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Re: Turning off colorization

From: Yuri Khan
Subject: Re: Turning off colorization
Date: Tue, 11 Nov 2014 08:32:39 +0700

On Tue, Nov 11, 2014 at 12:37 AM, Mirek Kaim <address@hidden> wrote:

> it is website's author responsibility to make it readable. all that's needed 
> is proper display of all the colors defined. in that regard, turning off 
> colorization for terminals unable to report their background color is kinda 
> pointless. all that matters is if 256 colors are supported - because if not, 
> then there's no sure way to display a website in readable manner without 
> discarding all rainbowy stuff. on the other side, if 256 colors are 
> supported, then the current background shouldn't matter and in case of a 
> website display, shouldn't be used at all.

You’re talking about 256 colors as if it were a whole lot.

In fact, 256 is a very limited color space. It includes 16 base
colors, a 6×6×6 color cube, and some 24 shades of gray. The color cube
is typically configured with rather light colors, suitable for use as
foreground on black (hex RGB value starting at 0x5f or something). As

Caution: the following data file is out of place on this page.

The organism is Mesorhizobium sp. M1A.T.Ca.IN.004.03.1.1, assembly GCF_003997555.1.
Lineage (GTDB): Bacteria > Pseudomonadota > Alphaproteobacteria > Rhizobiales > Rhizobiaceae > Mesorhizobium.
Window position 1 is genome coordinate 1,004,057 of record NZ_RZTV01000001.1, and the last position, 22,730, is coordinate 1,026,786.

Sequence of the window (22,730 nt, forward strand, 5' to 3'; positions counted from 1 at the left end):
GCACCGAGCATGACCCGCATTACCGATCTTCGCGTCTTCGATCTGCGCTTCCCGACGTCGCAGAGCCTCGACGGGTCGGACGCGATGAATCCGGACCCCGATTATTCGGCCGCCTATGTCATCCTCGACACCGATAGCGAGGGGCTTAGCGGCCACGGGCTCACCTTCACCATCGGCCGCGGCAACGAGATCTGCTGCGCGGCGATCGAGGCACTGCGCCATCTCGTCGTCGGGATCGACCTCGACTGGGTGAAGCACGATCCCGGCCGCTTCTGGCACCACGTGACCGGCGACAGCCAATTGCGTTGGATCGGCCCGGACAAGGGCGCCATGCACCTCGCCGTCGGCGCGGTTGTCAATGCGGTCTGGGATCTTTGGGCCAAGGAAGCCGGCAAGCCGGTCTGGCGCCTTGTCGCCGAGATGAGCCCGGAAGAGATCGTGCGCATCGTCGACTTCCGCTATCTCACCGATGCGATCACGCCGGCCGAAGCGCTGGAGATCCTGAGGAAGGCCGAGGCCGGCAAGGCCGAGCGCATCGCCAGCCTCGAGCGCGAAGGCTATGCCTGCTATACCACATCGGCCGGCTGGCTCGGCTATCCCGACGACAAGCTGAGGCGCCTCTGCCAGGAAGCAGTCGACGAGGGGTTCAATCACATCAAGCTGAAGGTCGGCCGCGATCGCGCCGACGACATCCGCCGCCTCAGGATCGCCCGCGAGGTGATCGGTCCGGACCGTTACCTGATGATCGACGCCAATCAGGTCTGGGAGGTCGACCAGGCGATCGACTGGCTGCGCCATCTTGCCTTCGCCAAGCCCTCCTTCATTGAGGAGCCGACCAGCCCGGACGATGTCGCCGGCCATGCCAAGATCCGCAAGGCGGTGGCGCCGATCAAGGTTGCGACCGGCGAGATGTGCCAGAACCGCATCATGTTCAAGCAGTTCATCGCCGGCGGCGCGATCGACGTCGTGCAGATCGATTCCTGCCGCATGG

a consequence, there are very few dark non-gray colors in the
256-color palette.

The Web authoring guides of the ’95s talked about “web-safe” colors.
It was assumed these colors could be displayed on any web-enabled
device. Those were defined as a color cube with a linear step of 0x33
for each RGB axis, also giving a 6×6×6 cube, but different from the
xterm defaults.

Web-safe cube: 00 33 66 99 CC FF
xterm cube:    00 5F 87 AF D7 FF

Let’s see how web-safe values are rounded to xterm values.

00 → 00 error 0
33 → 5F error +44 decimal
66 → 5F error -7, notice aliasing
99 → 87 error -18
CC → D7 error +11 notice gap
FF → FF error 0

So the web-safe palette, when approximated in xterm, becomes a 5×5×5
color cube, aliasing the two darker shades of each axis and skipping
the midrange AF value. If anybody uses the 33 and 66 colors as
distinct, well, they are not so distinct any more.

Nowadays, nobody bothers about web-safe colors any more. We have the
Tango palette, the Solarized palette, and a zillion other palettes,
none mapping well to the xterm space.

Instead of coming up with clever heuristics about color remapping, we
had better push for true color support in terminal emulators,
libraries and applications.


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